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Phishing (pronounced fishing) is the latest form of identity theft. It's when thieves act as if they are representing an organization and try to "hook" the consumer into providing personal information. They can dupe you into providing your Social Security number, bank account numbers, PIN numbers, passwords, mothers' maiden names and other personal information.
The most common form of phishing is by e-mail. For instance, you could receive an e-mail from Calvin B. Taylor Banking Company asking you to "reconfirm" your personal information. Unfortunately, this e-mail is not from us, but from a phisher pretending to be a representative of our company.
Typically, the e-mail contains a link to a Web site that looks like a near-replica of our site. You click onto the link and add your personal information, which goes right into the hands of identity thieves. It is important to not respond to these e-mails.
Phishers also use the phone to hunt for personal information. Some, posing as employers, call or send e-mails to people who have listed themselves on job search Web sites.
While phising scams can be sophisticated, the following features are often indicators that something is suspicious.
Calvin B. Taylor Banking Company is doing everything we can to counter this type of criminal activity. Your account protection is our top priority, so we have done the following to keep potential phishers from invading your privacy:
- Someone unexpectedly contacts you and asks for your personal information, such as your bank account number, a password or PIN, credit card number or Social Security number. Taylor Bank would not contact you for that information.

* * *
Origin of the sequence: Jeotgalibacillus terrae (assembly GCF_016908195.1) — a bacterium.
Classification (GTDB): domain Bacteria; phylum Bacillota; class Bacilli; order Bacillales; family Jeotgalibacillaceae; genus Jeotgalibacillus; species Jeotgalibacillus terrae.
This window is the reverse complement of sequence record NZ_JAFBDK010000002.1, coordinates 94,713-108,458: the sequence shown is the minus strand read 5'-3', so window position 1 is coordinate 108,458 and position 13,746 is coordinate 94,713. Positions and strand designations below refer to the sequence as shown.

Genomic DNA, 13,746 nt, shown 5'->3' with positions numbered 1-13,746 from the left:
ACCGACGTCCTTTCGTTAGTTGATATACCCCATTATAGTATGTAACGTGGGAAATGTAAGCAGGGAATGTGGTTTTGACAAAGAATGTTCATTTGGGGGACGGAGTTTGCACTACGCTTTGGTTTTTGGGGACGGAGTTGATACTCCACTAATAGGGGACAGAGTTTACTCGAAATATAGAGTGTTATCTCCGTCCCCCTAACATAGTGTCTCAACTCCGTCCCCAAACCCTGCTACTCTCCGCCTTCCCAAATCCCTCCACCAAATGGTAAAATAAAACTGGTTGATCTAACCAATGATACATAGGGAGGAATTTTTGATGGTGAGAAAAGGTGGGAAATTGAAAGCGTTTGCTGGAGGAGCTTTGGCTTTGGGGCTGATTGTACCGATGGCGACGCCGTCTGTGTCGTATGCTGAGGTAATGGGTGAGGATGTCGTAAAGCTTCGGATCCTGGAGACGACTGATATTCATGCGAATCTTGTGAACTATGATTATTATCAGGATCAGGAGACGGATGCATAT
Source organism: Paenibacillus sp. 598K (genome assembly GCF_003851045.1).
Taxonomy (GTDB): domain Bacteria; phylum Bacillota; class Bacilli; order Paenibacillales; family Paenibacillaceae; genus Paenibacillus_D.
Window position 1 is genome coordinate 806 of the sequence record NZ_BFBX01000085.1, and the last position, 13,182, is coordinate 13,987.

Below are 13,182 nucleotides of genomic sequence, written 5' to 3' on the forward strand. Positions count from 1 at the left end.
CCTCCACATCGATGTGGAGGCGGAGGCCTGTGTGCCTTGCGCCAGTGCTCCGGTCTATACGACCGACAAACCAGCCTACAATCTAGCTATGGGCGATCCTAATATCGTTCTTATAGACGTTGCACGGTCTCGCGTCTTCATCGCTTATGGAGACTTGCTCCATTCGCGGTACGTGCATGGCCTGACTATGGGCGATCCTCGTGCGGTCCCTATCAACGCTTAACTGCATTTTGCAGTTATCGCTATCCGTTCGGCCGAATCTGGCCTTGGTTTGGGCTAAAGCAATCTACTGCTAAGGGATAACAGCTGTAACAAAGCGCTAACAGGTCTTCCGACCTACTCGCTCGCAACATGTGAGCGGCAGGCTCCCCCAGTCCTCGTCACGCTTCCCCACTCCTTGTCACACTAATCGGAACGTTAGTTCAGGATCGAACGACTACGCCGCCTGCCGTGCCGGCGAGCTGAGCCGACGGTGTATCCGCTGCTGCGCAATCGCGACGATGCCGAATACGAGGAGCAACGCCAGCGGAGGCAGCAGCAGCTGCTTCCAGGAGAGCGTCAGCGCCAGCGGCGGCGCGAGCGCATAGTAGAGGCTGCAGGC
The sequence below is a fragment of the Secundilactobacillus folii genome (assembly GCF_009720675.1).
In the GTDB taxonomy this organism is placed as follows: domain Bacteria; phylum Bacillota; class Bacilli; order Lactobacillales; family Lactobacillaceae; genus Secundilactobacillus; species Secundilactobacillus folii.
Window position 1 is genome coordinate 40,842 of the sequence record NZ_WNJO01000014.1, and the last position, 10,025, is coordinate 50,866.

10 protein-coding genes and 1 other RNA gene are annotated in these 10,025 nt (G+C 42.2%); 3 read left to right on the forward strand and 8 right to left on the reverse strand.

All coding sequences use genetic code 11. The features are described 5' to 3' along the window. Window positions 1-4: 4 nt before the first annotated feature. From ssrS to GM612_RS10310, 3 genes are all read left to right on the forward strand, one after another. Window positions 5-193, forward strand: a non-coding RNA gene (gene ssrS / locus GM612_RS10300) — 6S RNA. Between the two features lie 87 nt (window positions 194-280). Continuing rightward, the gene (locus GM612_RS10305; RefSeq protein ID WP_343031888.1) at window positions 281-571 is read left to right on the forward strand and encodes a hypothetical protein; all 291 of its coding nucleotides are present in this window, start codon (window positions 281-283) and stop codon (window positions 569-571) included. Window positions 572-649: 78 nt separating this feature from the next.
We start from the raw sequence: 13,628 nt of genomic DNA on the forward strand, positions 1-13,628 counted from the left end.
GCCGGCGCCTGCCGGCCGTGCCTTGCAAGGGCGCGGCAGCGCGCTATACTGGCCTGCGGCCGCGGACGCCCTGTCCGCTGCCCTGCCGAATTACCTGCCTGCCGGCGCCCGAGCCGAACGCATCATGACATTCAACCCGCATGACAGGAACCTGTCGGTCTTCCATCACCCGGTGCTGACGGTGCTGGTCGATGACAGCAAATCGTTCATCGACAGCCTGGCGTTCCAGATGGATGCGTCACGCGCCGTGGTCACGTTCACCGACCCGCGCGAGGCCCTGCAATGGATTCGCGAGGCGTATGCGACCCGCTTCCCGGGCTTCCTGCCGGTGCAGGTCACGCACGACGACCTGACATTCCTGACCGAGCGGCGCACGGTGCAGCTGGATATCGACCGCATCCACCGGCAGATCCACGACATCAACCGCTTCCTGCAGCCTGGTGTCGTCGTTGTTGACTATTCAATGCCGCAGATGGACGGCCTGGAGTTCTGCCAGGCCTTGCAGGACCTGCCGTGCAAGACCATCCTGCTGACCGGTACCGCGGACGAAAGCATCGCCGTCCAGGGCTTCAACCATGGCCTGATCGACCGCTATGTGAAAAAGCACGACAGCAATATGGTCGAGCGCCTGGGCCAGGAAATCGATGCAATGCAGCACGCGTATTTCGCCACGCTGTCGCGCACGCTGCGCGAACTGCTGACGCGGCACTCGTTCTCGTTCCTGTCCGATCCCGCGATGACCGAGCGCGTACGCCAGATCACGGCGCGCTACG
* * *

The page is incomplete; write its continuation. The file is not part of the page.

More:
- The sender, who is supposedly a representative of our organization, asks you to confirm that you have a relationship with us. We already have that information on record.
- You are warned that your account will be "shut down" unless you reconfirm your financial information.
If you receive an unsolicited e-mail or phone call that seems suspicious, and is allegedly from our organization, please do not reveal any information. In fact, please call us at (410) 641-1700 to verify that the request is legitimate. If you feel that you have been a victim of phishing, you can report the occurrence to US-CERT (United States Computer Emergency Readiness Team) by sending them an email at firstname.lastname@example.org or visit them at http://www.us-cert.gov/nav/report_phishing.html for more information. Contact the Federal Trade Commission's ID Theft Clearinghouse at www.consumer.gov/idtheft or call (877) 438-4338 for information on how to put a "fraud alert" on your files at the credit reporting bureaus. Also, be sure to notify your local law enforcement.
- We will ask you for answers to specific questions before releasing information about your account. For your protection, we will not release information if we cannot identify the caller.
- We ask that you choose passwords, for Internet Banking, that are difficult for others to guess. We require that your password be changed frequently.